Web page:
Hybrid cells generated by fusing dendritic cells with tumor cells (DC-TC) are currently being evaluated as cancer vaccines in preclinical models and human immunization trials. In this study, we evaluated the production of human DC-TC hybrids using an electrofusion protocol previously defined for murine cells. Human DCs were electrically fused with allogeneic melanoma cells (888mel) and were subsequently analyzed for coexpression of unique DC and TC markers using FACS and fluorescence microscopy. Dually fluorescent cells were clearly observed using both techniques after staining with Abs against distinct surface molecules suggesting that true cell fusion had occurred. We also evaluated the ability of human DC-TC hybrids to present tumor-associated epitopes in the context of both MHC class I and class II molecules. Allogeneic DCs expressing HLA-A*0201, HLA-DRβ1*0401, and HLA-DRβ1*0701 were fused with 888mel cells that do not express any of these MHC molecules, but do express multiple melanoma-associated Ags. DC-888mel hybrids efficiently presented HLA-A*0201-restricted epitopes from the melanoma Ags MART-1, gp100, tyrosinase, and tyrosinase-related protein 2 as evaluated by specific cytokine secretion from six distinct CTL lines. In contrast, DCs could not cross-present MHC class I-restricted epitopes after exogenously loading with gp100 protein. DC-888mel hybrids also presented HLA-DRβ1*0401- and HLA-DRβ1*0701-restricted peptides from gp100 to CD4+ T cell populations. Therefore, fusions of DCs and tumor cells express both MHC class I- and class II-restricted tumor-associated epitopes and may be useful for the induction of tumor-reactive CD8+ and CD4+ T cells in vitro and in human vaccination trials.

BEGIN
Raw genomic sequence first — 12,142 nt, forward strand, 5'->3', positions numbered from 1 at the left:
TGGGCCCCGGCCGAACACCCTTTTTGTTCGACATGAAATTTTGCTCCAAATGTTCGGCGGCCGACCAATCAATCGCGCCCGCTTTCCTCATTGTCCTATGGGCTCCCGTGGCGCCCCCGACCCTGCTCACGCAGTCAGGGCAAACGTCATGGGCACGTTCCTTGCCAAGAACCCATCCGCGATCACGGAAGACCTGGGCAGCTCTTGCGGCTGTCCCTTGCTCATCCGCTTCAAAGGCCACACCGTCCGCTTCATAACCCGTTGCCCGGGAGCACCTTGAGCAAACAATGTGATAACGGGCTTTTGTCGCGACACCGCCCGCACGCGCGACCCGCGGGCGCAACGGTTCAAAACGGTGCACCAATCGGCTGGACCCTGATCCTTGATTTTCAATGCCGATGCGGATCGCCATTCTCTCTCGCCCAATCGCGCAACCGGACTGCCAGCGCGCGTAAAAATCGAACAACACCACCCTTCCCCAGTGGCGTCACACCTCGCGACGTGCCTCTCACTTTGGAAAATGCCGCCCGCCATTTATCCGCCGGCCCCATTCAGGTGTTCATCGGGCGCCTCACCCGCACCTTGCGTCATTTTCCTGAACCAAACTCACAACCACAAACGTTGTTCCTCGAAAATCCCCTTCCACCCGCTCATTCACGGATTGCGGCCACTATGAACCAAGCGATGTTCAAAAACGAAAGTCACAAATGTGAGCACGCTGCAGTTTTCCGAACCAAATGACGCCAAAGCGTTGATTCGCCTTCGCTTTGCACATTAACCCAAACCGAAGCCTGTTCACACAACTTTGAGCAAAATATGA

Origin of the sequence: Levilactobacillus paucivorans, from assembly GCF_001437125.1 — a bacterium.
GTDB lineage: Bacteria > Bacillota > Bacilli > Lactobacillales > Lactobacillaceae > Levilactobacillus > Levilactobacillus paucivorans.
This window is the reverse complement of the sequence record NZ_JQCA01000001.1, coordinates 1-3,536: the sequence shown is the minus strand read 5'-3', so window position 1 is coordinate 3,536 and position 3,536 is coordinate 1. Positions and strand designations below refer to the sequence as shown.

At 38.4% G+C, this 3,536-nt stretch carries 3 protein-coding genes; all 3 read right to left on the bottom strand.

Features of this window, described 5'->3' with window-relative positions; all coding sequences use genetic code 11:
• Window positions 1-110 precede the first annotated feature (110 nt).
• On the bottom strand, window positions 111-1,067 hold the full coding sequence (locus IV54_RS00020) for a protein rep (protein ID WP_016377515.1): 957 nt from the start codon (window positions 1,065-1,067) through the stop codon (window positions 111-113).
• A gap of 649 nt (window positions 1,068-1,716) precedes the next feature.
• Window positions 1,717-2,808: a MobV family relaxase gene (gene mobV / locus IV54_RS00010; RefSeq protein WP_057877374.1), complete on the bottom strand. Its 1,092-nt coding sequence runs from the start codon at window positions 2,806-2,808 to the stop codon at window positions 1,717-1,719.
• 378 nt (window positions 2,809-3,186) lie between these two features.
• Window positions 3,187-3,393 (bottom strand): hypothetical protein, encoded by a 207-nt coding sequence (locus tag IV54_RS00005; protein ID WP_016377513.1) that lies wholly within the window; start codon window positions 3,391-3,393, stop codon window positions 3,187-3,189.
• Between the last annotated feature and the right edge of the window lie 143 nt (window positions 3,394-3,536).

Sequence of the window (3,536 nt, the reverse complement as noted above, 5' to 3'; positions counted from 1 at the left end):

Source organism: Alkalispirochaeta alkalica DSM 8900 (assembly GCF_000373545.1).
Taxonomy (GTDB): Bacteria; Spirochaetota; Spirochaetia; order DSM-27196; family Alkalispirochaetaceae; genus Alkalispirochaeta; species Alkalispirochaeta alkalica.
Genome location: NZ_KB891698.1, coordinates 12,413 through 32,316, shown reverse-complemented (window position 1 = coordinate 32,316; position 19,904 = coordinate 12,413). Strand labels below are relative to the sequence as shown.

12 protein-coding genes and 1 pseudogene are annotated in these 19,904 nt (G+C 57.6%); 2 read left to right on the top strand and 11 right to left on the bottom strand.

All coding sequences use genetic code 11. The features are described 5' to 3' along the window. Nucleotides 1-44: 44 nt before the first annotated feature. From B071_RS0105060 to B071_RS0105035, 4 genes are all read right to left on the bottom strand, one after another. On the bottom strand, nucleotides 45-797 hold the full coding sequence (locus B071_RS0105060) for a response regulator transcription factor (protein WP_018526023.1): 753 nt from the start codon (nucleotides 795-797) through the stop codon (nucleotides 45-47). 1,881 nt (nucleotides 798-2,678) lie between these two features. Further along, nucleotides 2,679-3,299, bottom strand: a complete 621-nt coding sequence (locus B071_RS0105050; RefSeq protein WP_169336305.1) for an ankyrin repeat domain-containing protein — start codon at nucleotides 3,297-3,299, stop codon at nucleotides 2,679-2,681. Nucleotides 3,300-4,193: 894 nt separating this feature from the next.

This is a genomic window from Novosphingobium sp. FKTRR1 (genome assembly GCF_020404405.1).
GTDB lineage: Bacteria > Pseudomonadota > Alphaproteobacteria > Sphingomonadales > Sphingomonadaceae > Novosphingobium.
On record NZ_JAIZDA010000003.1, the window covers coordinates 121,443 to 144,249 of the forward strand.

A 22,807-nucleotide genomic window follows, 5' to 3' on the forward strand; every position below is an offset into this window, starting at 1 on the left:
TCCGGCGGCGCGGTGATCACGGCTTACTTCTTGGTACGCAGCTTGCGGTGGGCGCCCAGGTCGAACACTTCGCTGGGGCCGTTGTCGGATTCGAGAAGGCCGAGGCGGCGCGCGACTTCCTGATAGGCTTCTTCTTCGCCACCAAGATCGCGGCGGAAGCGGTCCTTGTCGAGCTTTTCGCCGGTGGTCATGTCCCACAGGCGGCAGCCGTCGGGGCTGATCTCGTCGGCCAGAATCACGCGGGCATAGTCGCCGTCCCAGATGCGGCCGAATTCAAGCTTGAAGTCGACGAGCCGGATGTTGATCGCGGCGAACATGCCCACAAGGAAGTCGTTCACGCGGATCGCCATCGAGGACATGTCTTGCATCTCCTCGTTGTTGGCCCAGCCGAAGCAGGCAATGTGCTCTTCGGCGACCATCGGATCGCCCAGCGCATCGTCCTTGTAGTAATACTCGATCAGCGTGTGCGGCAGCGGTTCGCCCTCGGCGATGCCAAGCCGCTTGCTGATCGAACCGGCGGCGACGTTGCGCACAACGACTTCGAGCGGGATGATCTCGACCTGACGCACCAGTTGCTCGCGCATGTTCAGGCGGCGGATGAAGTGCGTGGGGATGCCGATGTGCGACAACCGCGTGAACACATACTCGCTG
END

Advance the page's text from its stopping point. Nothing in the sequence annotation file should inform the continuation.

ASJC Scopus subject areas
- Immunology and Allergy